Review: On ‘Killing It,’ It’s Dog (and Snake and Gator) Eat Dog

In the return of this scathing satire on Peacock, the economy is a swamp full of predators and prey.

By James Poniewozik

It is tempting to say that “Killing It,” on Peacock, is a satire of dog-eat-dog capitalism. But that would be an understatement. There’s also plenty of human-kill-snake capitalism. And snake-eat-human. And shark-eat-human. And giant snail — well, let’s not get ahead of ourselves.

Few comedies use wild animals as much or as well as “Killing It,” which returns for a second season on Thursday. But the critters’ relevance is more than zoological. In the running allegory of this scathing, slapstick sendup of the American dream, the road to riches — or simple economic security — runs through a feral ecosystem of predators and prey.

In the first season, Craig Foster (Craig Robinson), a Florida security guard, enters a snake-killing contest intended to control the spread of invasive pythons in the Everglades. Partnering with Jillian Glopp (Claudia O’Doherty), a stubbornly upbeat ride-share driver, he seeks out the $20,000 prize to finance his dream: farming saw palmetto berries to turn into prostate supplements.

Craig and Jillian encounter competitors and obstacles including Brock (Scott MacArthur), a self-proclaimed wildlife expert and aspiring YouTube star, and Rodney Lamonca (Tim Heidecker), a sleazy motivational speaker fleecing wannabe tycoons. This is the economy: You’re either offing snakes or selling snake oil.

The first season, set amid the frenzy of the 2016 election, was one of the surprise treats of 2022 TV, a sneakily incisive commentary on the gospel of the hustle. (If you didn’t watch it — and the show’s undeserved lack of buzz suggests you didn’t — stream it before starting the new one. It’s 10 quick episodes, and you’ll want to be up to speed on the serialized story.)

Season 2 drops the snakes but expands the show’s scope, leaning into the question of whether it’s possible to make a dream come true without moral compromise. Craig has started his saw palmetto farm with Jillian, only to see the first crop threatened by another invasive swamp thing, the giant African land snail. (It’s real, and it’s — ugh.)

The struggle to save the farm deepens the partnership between Craig, softhearted but realistic, and Jillian, the persistent Jiminy Cricket on his shoulder. (O’Doherty is giving one of TV’s best current comedy performances.) And it draws in new adversaries: the Boones, a family of small-time crooks who operate out of a local strip club and keep an alligator as an enforcer.

Dot-Marie Jones is a standout as the hard-bitten matriarch, Jackie, whose ambitions in horning in on the farm’s business are surprisingly modest: to get her extended clan health insurance. (The squabbling, larcenous Boones at times make the season feel like more of a sequel to “Justified” than the actual “Justified” sequel, “City Primeval.”)

This is not the Florida of sex, sun and South Beach but rather a desperate swamp full of monsters and hustlers. “Killing It” shares a low-rent vibe with series like the late, raunchy “Florida Girls,” whose Melanie Field steals scenes as Craig and Jillian’s domineering assistant, Shayla. The nonstop Florida jokes paint the state as a tacky anything-goes zone of scams and lax regulation; at one point, Craig is threatened with “the largest fine the state of Florida can levy against a corporation”: $50.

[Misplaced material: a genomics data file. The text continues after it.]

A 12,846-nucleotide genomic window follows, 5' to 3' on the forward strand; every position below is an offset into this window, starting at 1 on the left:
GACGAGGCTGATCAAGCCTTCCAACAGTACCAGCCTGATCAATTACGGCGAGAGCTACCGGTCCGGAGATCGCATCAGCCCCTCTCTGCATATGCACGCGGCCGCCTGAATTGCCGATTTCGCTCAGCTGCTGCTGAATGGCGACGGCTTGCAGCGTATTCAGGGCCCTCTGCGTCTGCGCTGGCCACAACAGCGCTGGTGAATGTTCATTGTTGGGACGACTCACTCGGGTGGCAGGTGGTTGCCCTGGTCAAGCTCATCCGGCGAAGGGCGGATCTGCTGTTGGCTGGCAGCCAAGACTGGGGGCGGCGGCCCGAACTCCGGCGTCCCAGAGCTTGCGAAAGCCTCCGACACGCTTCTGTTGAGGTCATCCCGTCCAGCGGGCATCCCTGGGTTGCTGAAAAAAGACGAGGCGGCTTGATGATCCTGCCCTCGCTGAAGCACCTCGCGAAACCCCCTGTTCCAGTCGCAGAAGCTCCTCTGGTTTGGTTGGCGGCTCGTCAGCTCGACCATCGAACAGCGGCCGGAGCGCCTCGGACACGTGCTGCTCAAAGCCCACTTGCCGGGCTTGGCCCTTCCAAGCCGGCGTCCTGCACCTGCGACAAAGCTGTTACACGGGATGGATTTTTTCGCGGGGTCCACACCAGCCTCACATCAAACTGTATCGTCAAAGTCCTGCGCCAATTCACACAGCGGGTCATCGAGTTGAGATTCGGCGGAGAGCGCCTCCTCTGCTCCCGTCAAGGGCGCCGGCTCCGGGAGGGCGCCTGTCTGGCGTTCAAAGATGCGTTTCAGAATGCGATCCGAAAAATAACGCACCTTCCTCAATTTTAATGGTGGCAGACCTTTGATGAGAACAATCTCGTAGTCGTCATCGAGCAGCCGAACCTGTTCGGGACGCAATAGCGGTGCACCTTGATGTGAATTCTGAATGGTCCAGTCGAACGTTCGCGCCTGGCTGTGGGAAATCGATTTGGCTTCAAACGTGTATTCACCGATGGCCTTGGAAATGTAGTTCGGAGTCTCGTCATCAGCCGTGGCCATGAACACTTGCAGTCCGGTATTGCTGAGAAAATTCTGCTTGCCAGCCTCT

Left to bootstrap themselves up, its characters warp their identities and rent themselves out to stay afloat. One subplot involves an exploitative agency for Pitbull impersonators; in another, Craig’s ex-wife becomes a pregnancy surrogate for a dubious rich couple.

All this makes for a season even darker than the snake-slaughtering first. But this isn’t one of those moody, barely-a-comedy dramedies; it’s gut-bustingly, grotesquely funny. It’s also well plotted for such a broad comedy, though at times it feels as if it were trying to shove too much story into eight episodes, two fewer than the first season. A story line fleshing out Craig’s wayward brother, Isaiah (Rell Battle), is welcome but gets a little lost in the mix.

There’s little golden opportunity in the Sunshine State of “Killing It,” yet the show is not without optimism. Jillian in particular buoys the series with her relentless conscience and modest dreams; she’s happy just to put a down payment on a new Kia (which she names “Mallory”), replacing her old beater that towed a billboard and smelled “like that iguana that died in the engine.”

And there’s a pot of gold on the horizon, as established by a framing device in which a future Craig, now wildly rich, tells the story of his success. The question, heightened in Season 2, is how much of his soul he had to give up on the way there.

But as caustic as “Killing It” can be about the myth of self-made success, and as brutally as it makes fun of Florida, it also has empathy for the desire to make a dream grow from the muck of an inhospitable swamp. Under the right circumstances, it suggests, all of us are Everglades pythons, invasive species seeking ecological niches to exploit and make our own. As Isaiah says in Season 1, it’s “snakes all the way down.”

James Poniewozik is The Times’s chief television critic. He writes reviews and essays with an emphasis on television as it reflects a changing culture and politics. He is also the author of “Audience of One: Donald Trump, Television and the Fracturing of America.” More about James Poniewozik

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